1970, and Ser. No. 83,922, Oct. 26, 1970. A chopper for. converting fixed magnitude direct current voltage to adjustable magnitude direct current 52 US. Cl 321/44, 307/240, 307/321, voltage is capable of regenerative Operation TWO 318/375, 318/376, 321/49 ries connected current control device and diode pairs [51] Int. Cl H02m 7/72, H02p 3/14 are connected between adjustable DC v g tpu [58] Field of Search 321/8 R, 43 44, 49; 307/106 conductors. The fixed magnitude DC voltage input 07/ 107, 240, 321; 318/331, 375, 376; conductors are connected intermediate the elements 323 131 1 of each pair. Control circuitry is connected to the current control devices for controlling the magnitude of [56] References Cit d the output voltage and for effecting power supplying UNITED STATES PATENTS or regenerative operation. 3,157,870 11/1964 Marino et a1. 320/48 3 Claims, 8 Drawing Figures BASE DRIVE CIRCUIT /a 9 7 f 1 f/ l Z0 f/ [9 fig [4 PAIEMEB EB sigma SHEET 2 OF FIRING CIRCUIT DRIVE CIRCUIT REGENERATIVE CHOPPER CIRCUITRY CROSS REFERENCE TO RELATED APPLICATION The present application is a coritinuation-in-part application of earlier filed US. Pat. applications Ser. No. 82,302 filed Oct. 20, 1970 and Ser. No. 83,922 filed Oct. 26, I970.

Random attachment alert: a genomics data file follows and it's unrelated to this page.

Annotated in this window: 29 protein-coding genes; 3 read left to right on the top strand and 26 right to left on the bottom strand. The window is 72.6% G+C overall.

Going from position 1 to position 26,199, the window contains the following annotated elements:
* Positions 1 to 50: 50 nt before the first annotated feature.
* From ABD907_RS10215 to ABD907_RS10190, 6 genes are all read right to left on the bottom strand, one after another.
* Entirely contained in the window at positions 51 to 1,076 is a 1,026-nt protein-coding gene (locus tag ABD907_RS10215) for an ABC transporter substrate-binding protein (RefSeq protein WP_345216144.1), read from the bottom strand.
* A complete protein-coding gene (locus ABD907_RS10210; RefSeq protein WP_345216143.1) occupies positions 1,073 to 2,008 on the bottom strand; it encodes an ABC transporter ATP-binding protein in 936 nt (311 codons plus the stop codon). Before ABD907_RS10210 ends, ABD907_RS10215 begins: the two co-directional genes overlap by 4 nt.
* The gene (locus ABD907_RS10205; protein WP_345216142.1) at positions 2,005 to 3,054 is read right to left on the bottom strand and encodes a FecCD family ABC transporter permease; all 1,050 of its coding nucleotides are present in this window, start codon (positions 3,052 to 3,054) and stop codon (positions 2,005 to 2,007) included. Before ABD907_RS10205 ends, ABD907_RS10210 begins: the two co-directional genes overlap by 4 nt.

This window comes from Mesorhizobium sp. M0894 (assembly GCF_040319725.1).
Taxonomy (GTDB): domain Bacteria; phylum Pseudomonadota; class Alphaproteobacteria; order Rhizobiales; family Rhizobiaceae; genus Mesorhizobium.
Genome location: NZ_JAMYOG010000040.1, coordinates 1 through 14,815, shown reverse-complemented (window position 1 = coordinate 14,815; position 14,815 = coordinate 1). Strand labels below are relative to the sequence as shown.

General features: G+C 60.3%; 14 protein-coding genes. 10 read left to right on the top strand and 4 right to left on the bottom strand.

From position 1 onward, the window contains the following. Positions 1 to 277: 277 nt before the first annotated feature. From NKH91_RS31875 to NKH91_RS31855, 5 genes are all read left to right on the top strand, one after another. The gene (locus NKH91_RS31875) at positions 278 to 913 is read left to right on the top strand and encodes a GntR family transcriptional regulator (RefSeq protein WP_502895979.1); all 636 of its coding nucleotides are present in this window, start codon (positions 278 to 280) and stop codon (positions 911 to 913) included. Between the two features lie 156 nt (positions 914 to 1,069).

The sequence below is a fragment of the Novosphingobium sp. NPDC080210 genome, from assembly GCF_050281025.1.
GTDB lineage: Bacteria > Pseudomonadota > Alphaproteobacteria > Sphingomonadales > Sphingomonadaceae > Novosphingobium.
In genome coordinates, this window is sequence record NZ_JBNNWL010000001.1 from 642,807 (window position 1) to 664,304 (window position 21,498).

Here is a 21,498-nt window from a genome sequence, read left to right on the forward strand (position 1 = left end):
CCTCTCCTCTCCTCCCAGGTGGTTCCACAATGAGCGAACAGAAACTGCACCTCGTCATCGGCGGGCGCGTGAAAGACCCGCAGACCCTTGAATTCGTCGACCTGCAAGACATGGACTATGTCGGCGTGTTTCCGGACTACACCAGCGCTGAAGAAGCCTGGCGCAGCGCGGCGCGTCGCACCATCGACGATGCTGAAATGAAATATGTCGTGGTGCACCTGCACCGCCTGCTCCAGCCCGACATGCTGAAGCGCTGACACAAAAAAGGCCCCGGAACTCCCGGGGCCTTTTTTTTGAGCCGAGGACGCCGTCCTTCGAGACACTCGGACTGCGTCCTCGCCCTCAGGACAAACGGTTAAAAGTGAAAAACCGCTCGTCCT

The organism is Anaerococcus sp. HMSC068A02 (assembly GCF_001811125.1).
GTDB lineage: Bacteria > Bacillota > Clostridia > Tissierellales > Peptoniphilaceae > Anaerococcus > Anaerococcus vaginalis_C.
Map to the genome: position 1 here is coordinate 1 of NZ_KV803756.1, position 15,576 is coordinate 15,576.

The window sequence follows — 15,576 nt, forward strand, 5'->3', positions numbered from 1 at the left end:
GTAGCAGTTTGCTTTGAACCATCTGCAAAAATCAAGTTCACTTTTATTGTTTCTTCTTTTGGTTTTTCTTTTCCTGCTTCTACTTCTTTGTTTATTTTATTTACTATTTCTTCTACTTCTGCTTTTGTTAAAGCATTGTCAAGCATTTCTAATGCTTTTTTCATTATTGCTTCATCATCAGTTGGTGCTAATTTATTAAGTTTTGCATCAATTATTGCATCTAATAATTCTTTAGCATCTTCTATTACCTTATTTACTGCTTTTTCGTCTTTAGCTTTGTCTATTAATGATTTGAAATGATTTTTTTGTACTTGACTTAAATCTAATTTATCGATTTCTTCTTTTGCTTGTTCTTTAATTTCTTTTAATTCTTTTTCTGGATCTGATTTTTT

BACKGROUND OF THE INVENTION FIELD OF THE INVENTION BACKGROUND OF THE INVENTION DESCRIPTION OF THE PRIOR ART It is often necessary, or desirable, to convert a constant magnitude direct current voltage, as for example, that supplied by a battery or by DC supply mains, to an adjustable magnitude direct current voltage for supply to a direct current load, such as a motor. While this may be accomplished by resistive means, such devices are very inefficient because of their electrical losses.